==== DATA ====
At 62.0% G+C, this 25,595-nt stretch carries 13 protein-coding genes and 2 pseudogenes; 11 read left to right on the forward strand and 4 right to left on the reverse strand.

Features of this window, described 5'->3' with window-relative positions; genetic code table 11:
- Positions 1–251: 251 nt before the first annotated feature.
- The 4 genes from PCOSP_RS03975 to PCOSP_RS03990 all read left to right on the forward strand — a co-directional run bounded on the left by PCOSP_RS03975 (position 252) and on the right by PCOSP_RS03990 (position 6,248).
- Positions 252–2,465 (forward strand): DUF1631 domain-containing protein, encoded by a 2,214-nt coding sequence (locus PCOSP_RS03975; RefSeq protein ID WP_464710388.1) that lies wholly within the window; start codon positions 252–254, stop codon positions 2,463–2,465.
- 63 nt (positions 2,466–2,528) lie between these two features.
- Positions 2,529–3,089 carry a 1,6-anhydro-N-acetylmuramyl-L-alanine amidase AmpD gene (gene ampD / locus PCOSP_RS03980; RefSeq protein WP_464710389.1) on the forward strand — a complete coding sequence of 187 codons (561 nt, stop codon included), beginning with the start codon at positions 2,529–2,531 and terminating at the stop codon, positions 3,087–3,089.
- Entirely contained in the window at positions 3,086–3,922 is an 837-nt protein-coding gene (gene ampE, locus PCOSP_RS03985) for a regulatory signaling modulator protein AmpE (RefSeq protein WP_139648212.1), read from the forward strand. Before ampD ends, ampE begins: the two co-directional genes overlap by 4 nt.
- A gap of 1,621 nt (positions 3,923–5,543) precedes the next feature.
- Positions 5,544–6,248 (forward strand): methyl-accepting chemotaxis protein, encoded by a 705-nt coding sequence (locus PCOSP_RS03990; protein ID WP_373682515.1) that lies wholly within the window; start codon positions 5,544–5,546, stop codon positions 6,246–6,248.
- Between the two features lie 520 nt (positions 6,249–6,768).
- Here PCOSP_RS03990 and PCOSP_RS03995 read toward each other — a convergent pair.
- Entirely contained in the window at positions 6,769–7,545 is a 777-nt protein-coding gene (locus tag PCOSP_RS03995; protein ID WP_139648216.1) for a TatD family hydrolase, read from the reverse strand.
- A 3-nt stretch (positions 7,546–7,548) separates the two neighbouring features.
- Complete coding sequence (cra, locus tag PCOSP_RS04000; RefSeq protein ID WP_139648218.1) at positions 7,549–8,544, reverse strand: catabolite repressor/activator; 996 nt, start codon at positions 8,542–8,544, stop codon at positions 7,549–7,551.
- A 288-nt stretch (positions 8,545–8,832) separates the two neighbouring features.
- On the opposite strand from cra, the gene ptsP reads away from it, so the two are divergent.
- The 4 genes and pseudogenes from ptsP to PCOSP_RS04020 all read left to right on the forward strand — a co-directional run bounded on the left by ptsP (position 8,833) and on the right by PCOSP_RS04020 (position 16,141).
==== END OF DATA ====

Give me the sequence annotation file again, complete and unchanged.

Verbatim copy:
At 62.0% G+C, this 25,595-nt stretch carries 13 protein-coding genes and 2 pseudogenes; 11 read left to right on the forward strand and 4 right to left on the reverse strand.

Features of this window, described 5'->3' with window-relative positions; genetic code table 11:
- Positions 1–251: 251 nt before the first annotated feature.
- The 4 genes from PCOSP_RS03975 to PCOSP_RS03990 all read left to right on the forward strand — a co-directional run bounded on the left by PCOSP_RS03975 (position 252) and on the right by PCOSP_RS03990 (position 6,248).
- Positions 252–2,465 (forward strand): DUF1631 domain-containing protein, encoded by a 2,214-nt coding sequence (locus PCOSP_RS03975; RefSeq protein ID WP_464710388.1) that lies wholly within the window; start codon positions 252–254, stop codon positions 2,463–2,465.
- 63 nt (positions 2,466–2,528) lie between these two features.
- Positions 2,529–3,089 carry a 1,6-anhydro-N-acetylmuramyl-L-alanine amidase AmpD gene (gene ampD / locus PCOSP_RS03980; RefSeq protein WP_464710389.1) on the forward strand — a complete coding sequence of 187 codons (561 nt, stop codon included), beginning with the start codon at positions 2,529–2,531 and terminating at the stop codon, positions 3,087–3,089.
- Entirely contained in the window at positions 3,086–3,922 is an 837-nt protein-coding gene (gene ampE, locus PCOSP_RS03985) for a regulatory signaling modulator protein AmpE (RefSeq protein WP_139648212.1), read from the forward strand. Before ampD ends, ampE begins: the two co-directional genes overlap by 4 nt.
- A gap of 1,621 nt (positions 3,923–5,543) precedes the next feature.
- Positions 5,544–6,248 (forward strand): methyl-accepting chemotaxis protein, encoded by a 705-nt coding sequence (locus PCOSP_RS03990; protein ID WP_373682515.1) that lies wholly within the window; start codon positions 5,544–5,546, stop codon positions 6,246–6,248.
- Between the two features lie 520 nt (positions 6,249–6,768).
- Here PCOSP_RS03990 and PCOSP_RS03995 read toward each other — a convergent pair.
- Entirely contained in the window at positions 6,769–7,545 is a 777-nt protein-coding gene (locus tag PCOSP_RS03995; protein ID WP_139648216.1) for a TatD family hydrolase, read from the reverse strand.
- A 3-nt stretch (positions 7,546–7,548) separates the two neighbouring features.
- Complete coding sequence (cra, locus tag PCOSP_RS04000; RefSeq protein ID WP_139648218.1) at positions 7,549–8,544, reverse strand: catabolite repressor/activator; 996 nt, start codon at positions 8,542–8,544, stop codon at positions 7,549–7,551.
- A 288-nt stretch (positions 8,545–8,832) separates the two neighbouring features.
- On the opposite strand from cra, the gene ptsP reads away from it, so the two are divergent.
- The 4 genes and pseudogenes from ptsP to PCOSP_RS04020 all read left to right on the forward strand — a co-directional run bounded on the left by ptsP (position 8,833) and on the right by PCOSP_RS04020 (position 16,141).